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What If Climate Action Actually Accelerates Economic Growth?
Alex Steffen, 28 Sep 09

Economics is not my strong suit, but I'm trying to wrap my brains around the economic discussion of climate action, and where it's gone wrong, since it increasingly seems to me that there's a strong argument to be made that climate action will accelerate the economy, not drag it down. Here are some of my notes. I'd love to hear your thoughts in the comments.

1) Harberger's Triangle is an economics term that refers to the "dead weight loss" created by a societal intervention in a market. In other words, the economic growth that we, in theory, forfeit by not allowing the market to find the perfect optimization of supply and demand.

Putting societal burdens on markets makes them less efficient.

capandtrade.jpg2) A cap-and-trade system, a carbon tax, or any other method of putting a price on carbon, does three things: it raises the price of emitting carbon (meaning less carbon is emitted), it transfers payments of that price from one party to another (say, carbon taxes from gasoline consumers to the government), and it makes the economy slightly less efficient (by introducing "dead weight loss").

Nobel-winner Paul Krugman sums it up like this:

[T]he emissions tax or, equivalently, the rent on emissions permits, does not represent a net loss to society. It’s just a transfer from one set of people to another — from the emitters, and ultimately those who buy their products, to whoever collects the taxes or gets the permits, and ultimately whoever benefits from the revenue or rents thus generated. The only net loss is the Harberger triangle created by the reduction in emissions — which has to be set against the benefits of reduced pollution.

In other words, the only cost to society is the Harberger's Triangle, the inefficiencies.

Pricing carbon mostly just shifts the benefits of markets, rather than putting a burden on them.

3) The size of the economic loss represented by Harberger's Triangle is a subject of some debate, but is not huge: all of the credible estimates of that cost are at most a few percentage points of GDP, with some variation depending on how many greenhouse gas emissions you want to cut and how quickly (the Congressional Budget Office, for instance, puts U.S. economic losses under the Waxman-Markey climate bill at 0.2-0.7 percent of GDP in 2020, 1.1 to 3.4 percent in 2050).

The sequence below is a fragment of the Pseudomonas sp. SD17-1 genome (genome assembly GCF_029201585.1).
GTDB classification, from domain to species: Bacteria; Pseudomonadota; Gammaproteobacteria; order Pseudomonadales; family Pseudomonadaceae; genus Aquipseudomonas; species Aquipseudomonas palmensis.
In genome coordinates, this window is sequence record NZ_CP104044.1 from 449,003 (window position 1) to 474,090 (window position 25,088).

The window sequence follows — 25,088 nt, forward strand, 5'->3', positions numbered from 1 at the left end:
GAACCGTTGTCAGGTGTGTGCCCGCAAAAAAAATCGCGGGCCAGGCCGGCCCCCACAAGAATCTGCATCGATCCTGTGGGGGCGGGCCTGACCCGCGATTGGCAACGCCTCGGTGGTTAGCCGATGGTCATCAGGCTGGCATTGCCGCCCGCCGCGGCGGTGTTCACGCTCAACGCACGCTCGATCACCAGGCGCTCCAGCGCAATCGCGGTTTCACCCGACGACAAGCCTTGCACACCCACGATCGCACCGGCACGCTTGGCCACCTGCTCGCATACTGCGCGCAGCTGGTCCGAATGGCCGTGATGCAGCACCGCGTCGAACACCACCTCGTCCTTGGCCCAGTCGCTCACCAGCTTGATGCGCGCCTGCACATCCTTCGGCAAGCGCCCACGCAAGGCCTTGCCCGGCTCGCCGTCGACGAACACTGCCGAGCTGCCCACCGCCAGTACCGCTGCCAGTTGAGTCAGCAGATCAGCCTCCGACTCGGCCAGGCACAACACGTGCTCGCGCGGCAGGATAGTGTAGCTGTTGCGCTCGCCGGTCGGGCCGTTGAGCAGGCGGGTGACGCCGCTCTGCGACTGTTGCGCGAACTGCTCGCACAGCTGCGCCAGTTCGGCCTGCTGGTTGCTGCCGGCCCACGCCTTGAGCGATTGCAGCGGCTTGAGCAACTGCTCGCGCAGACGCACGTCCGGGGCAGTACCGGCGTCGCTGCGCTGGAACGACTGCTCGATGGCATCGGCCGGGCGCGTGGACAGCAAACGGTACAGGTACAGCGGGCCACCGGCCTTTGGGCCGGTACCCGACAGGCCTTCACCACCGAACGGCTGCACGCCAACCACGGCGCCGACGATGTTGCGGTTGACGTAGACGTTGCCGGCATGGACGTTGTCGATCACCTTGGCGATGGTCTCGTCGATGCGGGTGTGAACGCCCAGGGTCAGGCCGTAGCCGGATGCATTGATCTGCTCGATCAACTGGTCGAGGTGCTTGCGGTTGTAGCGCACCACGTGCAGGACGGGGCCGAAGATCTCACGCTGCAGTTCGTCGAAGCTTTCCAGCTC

The economic burden caused by pricing carbon is pretty small.

4) What these costs do not measure is the value of not destroying the climate and ecosystems upon which we depend. The value of the planet's living systems is incredibly difficult to measure accurately, but it is vast in economic terms: we simply cannot afford to replace nature's free services (from creating oxygen and blocking radiation from outer space to growing topsoil and pollination). The economy is a wholly-owned subsidiary of the planet's ecology (as the saying goes). The economic damage being caused by business as usual far outweighs the cost of preventing those damages: past certain tipping points, increasing economic damages caused by collapsing ecosystems could outweigh the entire economy. (Just as one example, the annual cost of lost ecosystem services was recently estimated as already being $2-5,000,000,000,000 a year.)

The economic costs of emitting carbon are high and becoming monumental: the value of the risk reduction benefits of climate action far, far outweigh the costs.

5) Some strategies for climate action produce additional economic benefits by simultaneously solving for other externalities and creating new markets. Whole new industries will be created in clean energy, green technology and sustainable design. (In fact, if you want a quick primer on the growth potential of a low-carbon economy, check out this LSE speech (mp3) by former World Bank Chief Economist Lord Nicholas Stern on green growth.)

But the potential upsides of climate action go far beyond new industry creation. There are also real, sometimes massive, benefits to be had in not just doing things differently, but also doing different things. For instance, one of the best strategies for reducing U.S. emissions is growing bright green, compact cities. These cities reduce emissions in all sorts of ways, e.g., by reducing the distance people drive, making infrastructure more efficient, making it possible to live wealthier lives in smaller spaces, and helping people to substitute services for products. But cities offer other economic benefits. Just as one example, people who live in walkable neighborhoods are healthier and safer than most Americans are today, meaning that this emissions reduction strategy also returns enormous economic benefits in health, longevity and emotional well-being. These sorts of benefits are almost never brought in to the economics debate about climate change. That doesn't make the money they save us and earn us any less bankable.